The universal takeaway from new Minnesota Vikings head coach Kevin O’Connell’s first press conference on Thursday afternoon was: Whew, this is different, huh?
There’s no good way to talk about the new coach without tearing down the old coach because that’s how sports always work. The thing that’s yet to be decided is always more exciting than the thing we already know, which is why the NFL Draft is one of the most popular sporting events in the world in which no sports are actually played.
Most of the time draft day is the best day for teams and players because nothing has happened yet and the possibilities are endless. It can be downhill from there.
Anyway, let’s clarify: Acknowledging the differences between the new coach and the old coach isn't the same as composing a diss track to Mike Zimmer. But the differences are stark. And they are stark in the areas where they needed to be stark.
O’Connell opened his first comments since beating out Jim Harbaugh for the Vikings’ head coaching position with a statement that spanned three Google Doc pages when written out. He went into the “shared vision” with new general manager Kwesi Adofo-Mensah and how he wants to be a teacher and a motivator. The words “communicate” and “collaborate” were tossed in right off the bat.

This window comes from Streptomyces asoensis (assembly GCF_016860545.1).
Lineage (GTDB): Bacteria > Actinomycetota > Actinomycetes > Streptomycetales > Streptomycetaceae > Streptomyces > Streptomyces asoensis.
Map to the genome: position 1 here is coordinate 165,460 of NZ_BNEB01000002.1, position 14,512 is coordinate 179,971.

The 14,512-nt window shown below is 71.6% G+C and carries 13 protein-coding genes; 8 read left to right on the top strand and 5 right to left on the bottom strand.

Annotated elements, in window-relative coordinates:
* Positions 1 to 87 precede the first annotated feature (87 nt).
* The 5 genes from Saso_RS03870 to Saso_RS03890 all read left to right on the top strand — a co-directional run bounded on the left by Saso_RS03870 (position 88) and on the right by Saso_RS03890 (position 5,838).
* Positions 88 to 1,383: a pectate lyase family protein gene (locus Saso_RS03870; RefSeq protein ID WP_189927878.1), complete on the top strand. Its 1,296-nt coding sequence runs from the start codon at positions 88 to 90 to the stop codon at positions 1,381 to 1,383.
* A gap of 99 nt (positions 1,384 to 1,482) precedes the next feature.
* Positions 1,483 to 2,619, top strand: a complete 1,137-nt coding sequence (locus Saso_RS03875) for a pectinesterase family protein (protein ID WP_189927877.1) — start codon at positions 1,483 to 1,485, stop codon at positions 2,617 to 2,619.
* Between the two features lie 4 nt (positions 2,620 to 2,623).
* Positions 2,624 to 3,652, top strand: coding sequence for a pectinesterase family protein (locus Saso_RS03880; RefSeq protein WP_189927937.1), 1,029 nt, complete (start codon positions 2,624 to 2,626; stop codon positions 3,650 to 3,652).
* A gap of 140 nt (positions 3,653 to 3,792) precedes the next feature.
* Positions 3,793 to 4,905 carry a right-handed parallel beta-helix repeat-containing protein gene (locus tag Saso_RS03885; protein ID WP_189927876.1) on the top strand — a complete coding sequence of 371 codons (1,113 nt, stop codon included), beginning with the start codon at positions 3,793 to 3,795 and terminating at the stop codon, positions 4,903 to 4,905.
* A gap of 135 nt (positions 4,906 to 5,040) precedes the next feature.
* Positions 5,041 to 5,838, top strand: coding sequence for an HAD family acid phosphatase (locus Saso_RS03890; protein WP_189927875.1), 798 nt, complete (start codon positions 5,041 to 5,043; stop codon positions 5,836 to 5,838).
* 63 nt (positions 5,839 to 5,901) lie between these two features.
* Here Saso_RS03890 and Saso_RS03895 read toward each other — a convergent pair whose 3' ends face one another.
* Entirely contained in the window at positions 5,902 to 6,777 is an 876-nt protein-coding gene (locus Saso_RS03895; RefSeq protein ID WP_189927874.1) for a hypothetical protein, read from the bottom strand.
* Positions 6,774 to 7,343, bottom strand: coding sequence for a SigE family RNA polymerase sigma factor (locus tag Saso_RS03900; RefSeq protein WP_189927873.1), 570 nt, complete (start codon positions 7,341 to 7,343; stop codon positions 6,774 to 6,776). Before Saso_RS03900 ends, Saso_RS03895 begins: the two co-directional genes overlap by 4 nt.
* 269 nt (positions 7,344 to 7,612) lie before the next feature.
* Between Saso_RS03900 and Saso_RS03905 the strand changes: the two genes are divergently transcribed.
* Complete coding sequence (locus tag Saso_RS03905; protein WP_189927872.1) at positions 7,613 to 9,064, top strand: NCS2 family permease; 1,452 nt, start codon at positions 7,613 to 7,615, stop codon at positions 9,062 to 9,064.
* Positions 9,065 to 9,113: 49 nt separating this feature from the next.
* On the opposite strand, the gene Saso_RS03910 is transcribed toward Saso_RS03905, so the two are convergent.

Zimmer wasn’t a buzzword guy. He was blunt and short-winded. Never comfortable unless he was breaking down cornerback technique. Jagged around the edges. Ready to ride some players hard until they got it right and not afraid to call them out. Never political – at least in the football sense. Sometimes regularly political by saying what was on his mind.